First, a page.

US4048356 *15 Dec 197513 Sep 1977International Business Machines CorporationHermetic topsealant coating and process for its formation
Non-Patent Citations
1 *"Silane Coupling Agents", Dow Corning Corporation, 1970 p. 29-31.
Referenced by
Citing PatentFiling datePublication dateApplicantTitle
US4433361 *30 Jan 198121 Feb 1984Wolf Franz JosefCover with electrically insulated current conduction
US4508758 *27 Dec 19822 Apr 1985At&T Technologies, Inc.Encapsulated electronic circuit
US4782470 *24 Nov 19861 Nov 1988General Instrument Corp.Hydrophone with extended operational life
US4804805 *21 Dec 198714 Feb 1989Therm-O-Disc, IncorporatedProtected solder connection and method
US5153385 *18 Mar 19916 Oct 1992Motorola, Inc.Transfer molded semiconductor package with improved adhesion
US5213828 *25 Mar 199225 May 1993Ppg Industries, Inc.Heatable windshield
US5264731 *5 Aug 199223 Nov 1993Matsushita Electric Industrial Co., Ltd.Method for fabricating semiconductor device
US5651493 *24 Apr 199529 Jul 1997International Business Machines CorporationMethod of performing solder joint analysis of semi-conductor components
US6027679 *29 Aug 199722 Feb 2000Lear Automotive Dearborn, Inc.Method for securing a wire harness to a surface
US6342400 *5 Apr 200029 Jan 2002Advanced Micro Devices, Inc.Dye penetrant test for semiconductor package assembly solder joints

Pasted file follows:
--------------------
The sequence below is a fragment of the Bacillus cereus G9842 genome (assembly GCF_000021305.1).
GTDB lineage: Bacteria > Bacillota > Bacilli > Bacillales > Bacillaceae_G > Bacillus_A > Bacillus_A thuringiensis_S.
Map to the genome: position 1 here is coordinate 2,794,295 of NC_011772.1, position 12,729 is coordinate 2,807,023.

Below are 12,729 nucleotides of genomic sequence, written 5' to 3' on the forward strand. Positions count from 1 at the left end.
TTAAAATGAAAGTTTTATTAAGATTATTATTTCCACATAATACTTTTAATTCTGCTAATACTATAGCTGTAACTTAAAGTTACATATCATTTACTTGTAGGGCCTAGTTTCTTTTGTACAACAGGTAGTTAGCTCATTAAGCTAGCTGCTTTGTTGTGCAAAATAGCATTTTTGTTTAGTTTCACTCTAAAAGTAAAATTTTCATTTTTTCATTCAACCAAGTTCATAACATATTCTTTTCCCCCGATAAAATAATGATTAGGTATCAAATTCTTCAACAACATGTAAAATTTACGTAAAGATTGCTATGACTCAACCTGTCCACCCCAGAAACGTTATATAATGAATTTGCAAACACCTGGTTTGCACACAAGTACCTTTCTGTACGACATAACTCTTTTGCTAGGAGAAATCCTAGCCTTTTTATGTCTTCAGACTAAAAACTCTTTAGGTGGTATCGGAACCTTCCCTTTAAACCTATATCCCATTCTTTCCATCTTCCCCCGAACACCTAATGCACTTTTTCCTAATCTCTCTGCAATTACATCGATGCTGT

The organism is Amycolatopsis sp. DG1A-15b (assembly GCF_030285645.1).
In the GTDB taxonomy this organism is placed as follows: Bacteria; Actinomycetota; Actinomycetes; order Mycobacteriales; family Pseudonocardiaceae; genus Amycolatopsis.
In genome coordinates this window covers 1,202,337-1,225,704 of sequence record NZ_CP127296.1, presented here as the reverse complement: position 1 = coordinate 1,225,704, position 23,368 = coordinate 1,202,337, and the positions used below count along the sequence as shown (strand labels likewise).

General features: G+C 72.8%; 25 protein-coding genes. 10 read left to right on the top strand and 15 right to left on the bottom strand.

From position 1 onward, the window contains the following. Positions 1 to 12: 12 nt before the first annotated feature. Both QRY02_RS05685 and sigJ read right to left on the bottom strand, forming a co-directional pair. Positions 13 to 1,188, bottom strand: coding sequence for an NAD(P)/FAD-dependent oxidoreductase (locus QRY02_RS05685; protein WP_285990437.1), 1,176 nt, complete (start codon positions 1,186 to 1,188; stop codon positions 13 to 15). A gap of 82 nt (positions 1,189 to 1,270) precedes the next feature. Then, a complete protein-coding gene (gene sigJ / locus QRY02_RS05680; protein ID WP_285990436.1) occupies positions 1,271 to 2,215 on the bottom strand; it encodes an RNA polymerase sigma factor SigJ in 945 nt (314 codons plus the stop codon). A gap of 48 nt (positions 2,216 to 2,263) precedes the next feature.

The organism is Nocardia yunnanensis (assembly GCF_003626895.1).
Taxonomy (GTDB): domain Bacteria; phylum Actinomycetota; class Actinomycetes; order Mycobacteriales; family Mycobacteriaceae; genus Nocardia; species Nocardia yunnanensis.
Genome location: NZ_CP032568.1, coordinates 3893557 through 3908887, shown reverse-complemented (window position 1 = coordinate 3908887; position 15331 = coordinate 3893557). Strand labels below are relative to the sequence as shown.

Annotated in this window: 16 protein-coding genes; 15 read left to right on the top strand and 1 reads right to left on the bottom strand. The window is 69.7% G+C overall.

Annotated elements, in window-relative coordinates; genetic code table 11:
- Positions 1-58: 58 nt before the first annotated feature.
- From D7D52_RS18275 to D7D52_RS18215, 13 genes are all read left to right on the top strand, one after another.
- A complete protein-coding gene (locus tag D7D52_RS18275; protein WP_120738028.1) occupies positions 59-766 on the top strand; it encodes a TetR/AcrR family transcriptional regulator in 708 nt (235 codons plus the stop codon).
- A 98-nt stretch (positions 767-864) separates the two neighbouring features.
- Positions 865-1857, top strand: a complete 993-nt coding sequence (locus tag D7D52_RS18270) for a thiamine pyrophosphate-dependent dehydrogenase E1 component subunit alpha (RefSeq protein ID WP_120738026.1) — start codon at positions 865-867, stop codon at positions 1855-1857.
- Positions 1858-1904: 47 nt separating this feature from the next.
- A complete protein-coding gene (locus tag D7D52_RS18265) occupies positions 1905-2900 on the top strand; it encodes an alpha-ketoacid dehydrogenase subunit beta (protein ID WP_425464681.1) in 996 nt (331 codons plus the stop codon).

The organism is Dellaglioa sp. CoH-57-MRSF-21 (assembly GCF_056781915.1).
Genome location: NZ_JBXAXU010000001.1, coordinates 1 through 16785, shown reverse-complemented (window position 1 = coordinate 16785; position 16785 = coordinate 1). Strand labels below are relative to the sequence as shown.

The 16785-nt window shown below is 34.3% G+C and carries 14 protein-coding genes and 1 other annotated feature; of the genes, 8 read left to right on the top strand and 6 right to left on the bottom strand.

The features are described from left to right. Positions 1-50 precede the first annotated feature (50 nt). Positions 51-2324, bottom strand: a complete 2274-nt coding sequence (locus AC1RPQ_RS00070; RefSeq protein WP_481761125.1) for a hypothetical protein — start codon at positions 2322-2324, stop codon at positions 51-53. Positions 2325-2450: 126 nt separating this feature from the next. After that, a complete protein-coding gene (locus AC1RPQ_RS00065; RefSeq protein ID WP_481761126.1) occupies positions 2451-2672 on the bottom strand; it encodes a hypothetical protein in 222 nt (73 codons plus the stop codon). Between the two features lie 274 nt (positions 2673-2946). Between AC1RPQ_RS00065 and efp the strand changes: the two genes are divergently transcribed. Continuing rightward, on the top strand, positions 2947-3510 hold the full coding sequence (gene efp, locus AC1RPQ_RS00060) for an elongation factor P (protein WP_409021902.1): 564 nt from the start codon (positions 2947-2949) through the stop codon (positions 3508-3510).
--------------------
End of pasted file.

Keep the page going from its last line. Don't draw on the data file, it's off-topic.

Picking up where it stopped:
US63954544 Feb 200028 May 2002Infineon Technologies AgIntegrated electrical circuit with passivation layer
US845014814 Dec 200628 May 2013Infineon Technologies, AgMolding compound adhesion for map-molded flip-chip
US20080179730 *25 Jan 200731 Jul 2008Analog Devices, Inc.Wafer Level CSP Packaging Concept
EP0478250A1 *23 Sep 19911 Apr 1992Texas Instruments IncorporatedIntegrated circuit device and method to prevent cracking during surface mount
WO1999008317A1 *4 Aug 199818 Feb 1999Infineon Technologies AgIntegrated electric circuit with a passivation layer
U.S. Classification428/76, 428/413, 428/447, 428/391, 264/272.11, 257/E23.12, 428/417, 257/E21.534, 257/E21.502, 257/E23.126, 174/551, 257/E23.132, 428/450, 264/135, 257/788, 174/564
International ClassificationH01L21/56, H01L23/29, H01L21/70, H01L23/31
Cooperative ClassificationY10T428/31525, Y10T428/31511, Y10T428/31663, Y10T428/239, Y10T428/2962, H01L2924/0002, H01L23/296, H01L21/705, H01L23/3135, H01L21/56, H01L2924/19041, H01L23/3171
European ClassificationH01L21/56, H01L23/31H4, H01L23/29P6, H01L23/31P6, H01L21/70B2